In the ocean, there are minnows and there are small fish.
Nothing against minnows. There are big minnows and fast minnows, pretty minnows and cool minnows. In the world of the minnows, one is the toughest minnow you've ever seen.
Alas, they are doomed forever to be minnows.
On the other hand, a small fish has a chance to grow into something deadly, something fierce. Who knows? A small fish might turn out to be the shark it imag-ines itself to be.
As much as anything, that explains why South Florida is changing neighborhoods so quickly after moving in.
USF is leaving Conference USA? Already? Hey, the Bulls just got here. All the boxes weren't unpacked. And now they're leaving? After five whole games? Why?
Well, because they can.
And because they must.
If USF is to be anything more, anything bigger, Tuesday's move to the Big East was imperative. Finally, it has found a place where the possibilities are as big as its ambitions.
Nothing against C-USA, either. It's a nice little conference on the fringes of college football, and it has provided a nice little schedule for some nice little games. Even in its first season as a full member in the league, USF seemed to fit nicely, and it would have been nice to see the Bulls challenge for the league title over the next few seasons.
Except for this. It never would have won anything more.
A team doesn't win a national title in Conference USA, not with
the system stacked against it. A player doesn't win the Heisman Trophy. It's a league of teams that aren't quite good enough for the SEC or the ACC or the Big 12, a fraternity of schools that weren't asked to pledge anywhere else. Compared with the big fish of college football, C-USA teams represent schools of minnows fighting in a small pond.
As for USF, it wanted more. Hasn't it always?
The USF program always has been in a hurry to go somewhere, to do something, to be somebody. It has been very long on ambition and very short of patience. Of course, it's willing to jump to a better league. The school's fight song ought to be Elvis Presley's Follow That Dream.
Sure, the Bulls could have stayed in I-AA and gone to the playoffs by now, maybe won a national title. And they could stay in C-USA, and they could make an appearance every year in a forgettable bowl. (I don't know about you, but given the way the C-USA coaches whined when USF came into the league, I can't wait to hear them whine now that it is leaving.)
As far as the Bulls, there is some risk. But give the Bulls credit for this: They've always been willing to gamble tough times for good times.
Yeah, the program has some growing to do. The Bulls have to beef up their finances, their support staff and, hopefully, their radio signal. If Jim Leavitt is reading this column, he needs to stop now so he can call a couple of recruits.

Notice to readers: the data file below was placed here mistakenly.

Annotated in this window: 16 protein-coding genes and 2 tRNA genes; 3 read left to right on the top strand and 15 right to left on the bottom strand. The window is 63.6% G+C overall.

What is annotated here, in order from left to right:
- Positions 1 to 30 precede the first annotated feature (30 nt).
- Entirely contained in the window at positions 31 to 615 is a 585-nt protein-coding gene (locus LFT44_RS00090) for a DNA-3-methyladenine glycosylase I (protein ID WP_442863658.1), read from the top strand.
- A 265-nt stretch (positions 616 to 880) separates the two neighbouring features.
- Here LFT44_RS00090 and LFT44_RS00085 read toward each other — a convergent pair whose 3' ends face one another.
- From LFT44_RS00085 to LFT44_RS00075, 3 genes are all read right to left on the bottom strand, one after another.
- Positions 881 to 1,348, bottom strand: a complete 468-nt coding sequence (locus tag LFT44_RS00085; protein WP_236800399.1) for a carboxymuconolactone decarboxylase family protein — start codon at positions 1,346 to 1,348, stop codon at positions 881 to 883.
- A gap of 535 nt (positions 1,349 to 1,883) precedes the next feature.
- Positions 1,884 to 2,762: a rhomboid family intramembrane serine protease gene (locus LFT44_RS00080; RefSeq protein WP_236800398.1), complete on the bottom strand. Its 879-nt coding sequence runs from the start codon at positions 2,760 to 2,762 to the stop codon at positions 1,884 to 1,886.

Can you imagine picking up the team schedule now? What weekend is the Pitt game? Do they finish with Syracuse? When do Louisville and Cincinnati, both of which lost in overtime to USF this year, come back to town?
Start with Syracuse. Jim Brown's school. Ernie Davis' school. And Floyd Little's and Larry Csonka's and Donovan McNabb's. Stephen Crane, who wrote Red Badge of Courage, was on the team once.
Big moment in Syracuse history: In a game against Colgate in 1897, a Syracuse back was running for the winning touchdown when a newspaper reporter came off the sideline to make a saving tackle. The Times' Pete Young is hereby on notice to get into shape.
Then there is Pitt. Dan Marino's school. And Tony Dorsett's and Mike Ditka's and Hugh Green's.
Big moment in Pitt history: In 1908, the Panthers claim to be the first college football team to wear numbers on their jerseys.
Ah, and West Virginia. Protect your couches. The Mountaineer fans tend to burn furniture when they win a big game. It isn't their fault, though. That's what happens when you listen to "Take me home, country roads" too many times. Think of it as the Big East's version of Rocky Top.
Big moment in West Virginia history: The Mountaineers were playing Pitt in the '90s when the public address announcer came on to say someone from West Virginia had left the lights on on his tractor. The license plate, he said, read "E-I-E-I-O."
There is Rutgers. If you check your history, you'll find that Rutgers won the first college game ever. Not only that, but it has won six, maybe seven times since. Rutgers is the early favorite to be USF's homecoming opponent. Hey, Rutgers is everyone's homecoming opponent.
Big moment in Rutgers' history: In 1892, a player named Frank "Pop" Grant had his leg broken in a game against Princeton. While being carried off the field, Grant supposedly said, "I'd die for dear old Rutgers." It became quite a slogan for player loyalty at the time. The only problem? Another alumnus swore Grant really said, "I'll die if someone doesn't give me a cigarette."
There is UConn, the world's oldest newcomer. UConn has been playing college football more than a century, but it was only in 2000 that the Huskies began to play Division I-A. If USF isn't the quickest rising program in the country, the Huskies are.
Big moment in UConn history: In 1924, UConn was running short of players. Someone spotted a big kid in the stands and invited him to join the game. His name was Martin "Red" O'Neill, and he became the school's first All-American.
That's the new neighborhood. It figures to be a perfect home.
For now, at least.
After one season there, maybe USF can graduate to the SEC.
One season later, who knows? Maybe the NFC East will expand.